Does Your Mental Health Care Need a Truth Injection?

Updated 22 August 2022

Based off our original popular brochure from around 2009, we hope to once again help people affected by the mental health system tackle these common myths about mental health and mental health care. THe  original authors were mental health worker Ron Unger and MindFreedom co-founder David W. Oaks.

Thanks to the amazing intern Maria Rose for helping update and distribute this important educational material! Over the next few weeks, we will be publishing these myth-busting facts, both here and on our Instagram page.

Learn about the reality behind these common myths, and help us stand up for truth and freedom for all affected by the mental health system. Together we can shine a bright light of reality on mental health!

If you can help translate any or all of these into your own native language, we would greatly appreciate it. Just email MFI Social Media Manager & volunteer Ian M. at:

This should not be treated as medical or legal advice, and is for educational purposes. Please always do your own research. Citations and sources can be found at the bottom of this page.

Why We Created the Original Brochure

More than a decade ago, MindFreedom International (MFI) released what would be our most widely distributed educational work, debunking commonly believed myths about mental health care. Ron Unger, an experienced mental health worker, and David W. Oaks, a psychiatric survivor and our former executive director, worked together to create this brochure to help dispel these various myths that are used to justify the mistreatment of people by the mental health system, as well as the domination of the "medical model" of mental health.

While our society around the world has come a long way in improving on the most obvious and violent violations of human rights in mental health care, so many coercive, dehumanizing, and unscientific practices still take place within psychiatry and other dominant forms of mental health care. And many of these violations of basic human rights "for the patient's own good" are based on myths which are believed by well-intentioned family members, religious leaders, police officers, judges, and most concerningly mental health professionals.

Investigative journalist Rob Wipond once described the issue of advocating for mental health rights as a "knot of wires" that has to be "untangled." There are many core myths we have to debunk, but unlike a house of cards (which falls completely apart when any one card is removed or one myth is debunked,) in a knot of wires, a whole tangle of related, intertwined myths have to be loosened and removed simultaneously.

We hope this new, living version of the "Truth Injection" brochure will help psychiatric survivor, mental health consumer, and neurodivergent activists, new and old, tackle these common myths when advocating for our rights. With the input of original authors, Ron Unger and David Oaks, and help from MindFreedom intern Maria Rose and volunteer Ian M., we hope to revitalize this important educational work and make it available on more platforms for an even wider audience.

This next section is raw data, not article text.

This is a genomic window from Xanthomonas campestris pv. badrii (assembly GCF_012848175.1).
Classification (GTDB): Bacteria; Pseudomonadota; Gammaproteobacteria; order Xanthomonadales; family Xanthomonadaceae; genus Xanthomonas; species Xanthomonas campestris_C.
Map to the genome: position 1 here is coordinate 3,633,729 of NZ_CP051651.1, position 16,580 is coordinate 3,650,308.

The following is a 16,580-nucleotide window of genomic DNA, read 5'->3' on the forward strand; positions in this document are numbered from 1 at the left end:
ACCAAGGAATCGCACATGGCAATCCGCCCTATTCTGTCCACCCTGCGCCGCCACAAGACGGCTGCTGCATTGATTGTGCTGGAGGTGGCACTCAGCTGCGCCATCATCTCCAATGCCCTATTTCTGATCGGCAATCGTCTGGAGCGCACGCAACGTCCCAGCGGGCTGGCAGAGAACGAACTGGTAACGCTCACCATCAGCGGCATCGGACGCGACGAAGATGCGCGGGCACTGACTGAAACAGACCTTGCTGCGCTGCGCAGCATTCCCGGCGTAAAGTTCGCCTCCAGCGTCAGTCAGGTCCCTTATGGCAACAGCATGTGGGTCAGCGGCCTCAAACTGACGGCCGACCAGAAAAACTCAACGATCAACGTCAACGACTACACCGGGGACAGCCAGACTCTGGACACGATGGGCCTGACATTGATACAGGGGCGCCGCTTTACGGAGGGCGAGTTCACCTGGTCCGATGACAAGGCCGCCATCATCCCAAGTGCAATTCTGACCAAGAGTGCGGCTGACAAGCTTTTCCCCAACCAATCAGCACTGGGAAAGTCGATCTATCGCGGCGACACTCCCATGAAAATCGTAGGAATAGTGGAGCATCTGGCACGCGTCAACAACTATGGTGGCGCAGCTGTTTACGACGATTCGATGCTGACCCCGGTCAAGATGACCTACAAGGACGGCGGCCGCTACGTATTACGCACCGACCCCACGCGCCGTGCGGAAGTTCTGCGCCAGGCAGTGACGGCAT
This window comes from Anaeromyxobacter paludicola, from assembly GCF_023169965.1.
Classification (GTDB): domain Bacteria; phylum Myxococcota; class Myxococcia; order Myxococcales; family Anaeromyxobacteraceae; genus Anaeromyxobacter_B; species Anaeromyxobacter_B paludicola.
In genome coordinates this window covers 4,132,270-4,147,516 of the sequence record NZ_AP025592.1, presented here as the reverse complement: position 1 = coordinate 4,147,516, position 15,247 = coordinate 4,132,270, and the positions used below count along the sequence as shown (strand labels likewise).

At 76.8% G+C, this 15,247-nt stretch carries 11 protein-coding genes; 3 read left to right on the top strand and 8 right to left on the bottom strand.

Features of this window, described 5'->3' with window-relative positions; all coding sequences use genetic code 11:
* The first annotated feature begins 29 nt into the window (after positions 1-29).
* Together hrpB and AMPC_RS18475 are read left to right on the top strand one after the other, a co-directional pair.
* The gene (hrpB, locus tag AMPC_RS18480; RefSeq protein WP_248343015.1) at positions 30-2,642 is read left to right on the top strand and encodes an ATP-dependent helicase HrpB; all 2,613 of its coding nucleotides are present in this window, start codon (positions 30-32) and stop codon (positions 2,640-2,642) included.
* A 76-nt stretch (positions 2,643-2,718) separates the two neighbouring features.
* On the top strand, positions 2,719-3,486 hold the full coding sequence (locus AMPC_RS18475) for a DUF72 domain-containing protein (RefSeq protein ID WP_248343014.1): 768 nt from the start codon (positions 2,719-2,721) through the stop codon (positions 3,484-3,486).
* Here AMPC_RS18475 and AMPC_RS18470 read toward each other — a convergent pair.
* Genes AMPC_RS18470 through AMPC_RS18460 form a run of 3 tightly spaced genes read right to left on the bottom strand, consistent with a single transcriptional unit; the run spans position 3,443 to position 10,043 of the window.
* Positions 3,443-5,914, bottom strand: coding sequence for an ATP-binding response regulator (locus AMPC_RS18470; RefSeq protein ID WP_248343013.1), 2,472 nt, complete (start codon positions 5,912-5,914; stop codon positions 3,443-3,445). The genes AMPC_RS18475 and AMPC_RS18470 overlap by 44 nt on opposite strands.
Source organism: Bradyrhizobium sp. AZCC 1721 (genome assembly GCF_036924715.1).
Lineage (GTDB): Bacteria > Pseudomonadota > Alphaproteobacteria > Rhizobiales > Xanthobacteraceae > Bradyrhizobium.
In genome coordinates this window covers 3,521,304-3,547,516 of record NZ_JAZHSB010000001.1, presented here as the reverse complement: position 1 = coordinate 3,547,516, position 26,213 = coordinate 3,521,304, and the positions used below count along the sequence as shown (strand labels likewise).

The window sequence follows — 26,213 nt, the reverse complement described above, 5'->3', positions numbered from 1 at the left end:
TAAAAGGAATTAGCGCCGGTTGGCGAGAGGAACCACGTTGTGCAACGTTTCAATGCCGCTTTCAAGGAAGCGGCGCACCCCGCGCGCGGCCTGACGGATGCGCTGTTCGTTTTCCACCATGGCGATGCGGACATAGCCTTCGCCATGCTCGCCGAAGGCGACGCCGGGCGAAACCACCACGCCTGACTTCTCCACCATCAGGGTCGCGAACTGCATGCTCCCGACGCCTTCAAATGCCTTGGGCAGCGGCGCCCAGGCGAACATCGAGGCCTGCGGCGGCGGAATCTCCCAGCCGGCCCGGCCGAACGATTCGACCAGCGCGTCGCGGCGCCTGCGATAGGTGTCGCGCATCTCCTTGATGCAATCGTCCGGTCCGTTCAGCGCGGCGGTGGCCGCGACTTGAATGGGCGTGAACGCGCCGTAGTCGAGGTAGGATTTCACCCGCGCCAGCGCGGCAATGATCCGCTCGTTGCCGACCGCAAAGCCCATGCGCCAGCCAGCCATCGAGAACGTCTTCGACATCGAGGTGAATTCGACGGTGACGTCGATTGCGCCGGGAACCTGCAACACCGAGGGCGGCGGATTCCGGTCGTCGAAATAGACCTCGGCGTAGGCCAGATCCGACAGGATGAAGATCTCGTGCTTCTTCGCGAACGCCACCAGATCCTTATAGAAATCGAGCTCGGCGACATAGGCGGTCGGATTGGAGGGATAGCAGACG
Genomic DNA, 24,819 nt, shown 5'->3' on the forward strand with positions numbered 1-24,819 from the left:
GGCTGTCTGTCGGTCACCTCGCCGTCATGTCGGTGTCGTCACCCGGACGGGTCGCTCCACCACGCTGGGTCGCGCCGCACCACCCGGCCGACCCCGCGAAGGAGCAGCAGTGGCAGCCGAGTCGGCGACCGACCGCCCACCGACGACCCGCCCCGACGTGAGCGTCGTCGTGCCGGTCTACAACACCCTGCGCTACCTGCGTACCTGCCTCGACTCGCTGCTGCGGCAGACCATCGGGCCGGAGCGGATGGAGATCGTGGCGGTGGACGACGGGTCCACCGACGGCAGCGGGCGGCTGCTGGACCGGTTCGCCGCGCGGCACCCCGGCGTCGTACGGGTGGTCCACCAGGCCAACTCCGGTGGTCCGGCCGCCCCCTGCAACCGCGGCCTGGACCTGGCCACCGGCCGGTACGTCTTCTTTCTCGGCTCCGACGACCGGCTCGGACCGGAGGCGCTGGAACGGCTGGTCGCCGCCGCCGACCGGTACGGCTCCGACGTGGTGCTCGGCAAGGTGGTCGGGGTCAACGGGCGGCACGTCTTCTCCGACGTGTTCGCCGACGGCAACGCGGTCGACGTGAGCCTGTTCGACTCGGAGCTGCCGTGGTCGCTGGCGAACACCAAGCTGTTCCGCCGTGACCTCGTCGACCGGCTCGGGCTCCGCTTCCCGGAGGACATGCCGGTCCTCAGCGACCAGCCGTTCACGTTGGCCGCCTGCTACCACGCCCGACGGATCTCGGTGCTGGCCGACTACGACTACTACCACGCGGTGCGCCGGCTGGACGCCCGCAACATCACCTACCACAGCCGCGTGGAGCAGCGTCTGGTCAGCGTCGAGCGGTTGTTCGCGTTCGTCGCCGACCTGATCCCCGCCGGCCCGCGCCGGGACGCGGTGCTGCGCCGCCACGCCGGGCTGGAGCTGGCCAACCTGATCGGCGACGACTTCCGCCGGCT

For TRUTH In The Mental Health System!

Citations and Sources

Baughman, Fred.

“There Is No Such Thing as a Psychiatric Disorder/Disease/Chemical Imbalance.” PLOS Medicine, PLOS, 25 July 2006,

Eske, Jamie.

“Chemical Imbalance in the Brain: Myths and Facts.” Medically Reviewed by Heidi Moawad, M.D. Medical News Today, MediLexicon International, 26 Sept. 2019,

Gøtzsche, Peter C et al.

“Does long term use of psychiatric drugs cause more harm than good?.” BMJ (Clinical research ed.) vol. 350 h2435. 12 May. 2015.


Harrow, Martin & Thomas H. Jobe.

“Factors Involved in Outcome and Recovery in Schizophrenia Patients Not on Antipsychotic Medications: A 15-Year Multifollow-up Study.” Journal of Nervous & Mental Disease, vol. 195, no. 5, 2007, pp. 406–414.,

Holmes, G.

“Helping people to come off neuroleptics and other psychiatric drugs.” Clinical Psychology Forum, 163 (2006), 21-25.

Jacob, K. S.

 “Recovery model of mental illness: a complementary approach to psychiatric care.” Indian Journal of Psychological Medicine vol. 37,2 (2015): 117-9. doi:10.4103/0253-7176.155605

Kapur, S., Phillips, A. & Insel, T.

Why has it taken so long for biological psychiatry to develop clinical tests and what to do about it?. Mol Psychiatry 17, 1174–1179 (2012).

Mahlke, C.I., et al.

 “Effectiveness of One-to-One Peer Support for Patients with Severe Mental Illness – a Randomised Controlled Trial.” European Psychiatry, vol. 42, 2017, pp. 103–110., doi:10.1016/j.eurpsy.2016.12.007.

Moncrieff, J., Cooper, R.E., Stockmann, T. et al.

The serotonin theory of depression: a systematic umbrella review of the evidence. Mol Psychiatry (2022).

Mosher LR, Vallone R, Menn A.

The Treatment of Acute Psychosis Without Neuroleptics: Six-Week Psychopathology Outcome Data From the Soteria Project.” International Journal of Social Psychiatry. 1995; 41(3):157-173. doi: 10.1177/002076409504100301.

Mosher, Loren R.

"Non-hospital, non-drug intervention with first-episode psychosis." Models of madness: Psychological, social and biological approaches to schizophrenia (2004): 249-364.

Settle Jr, Edmund C.

"Antidepressant drugs: disturbing and potentially dangerous adverse effects." Journal of Clinical Psychiatry 59.16 (1998): 25-30.

Topor, Alain

Managing the contradictions: Recovery from severe mental disorders. Diss. Department of Social Work, Stockholm University, 2001.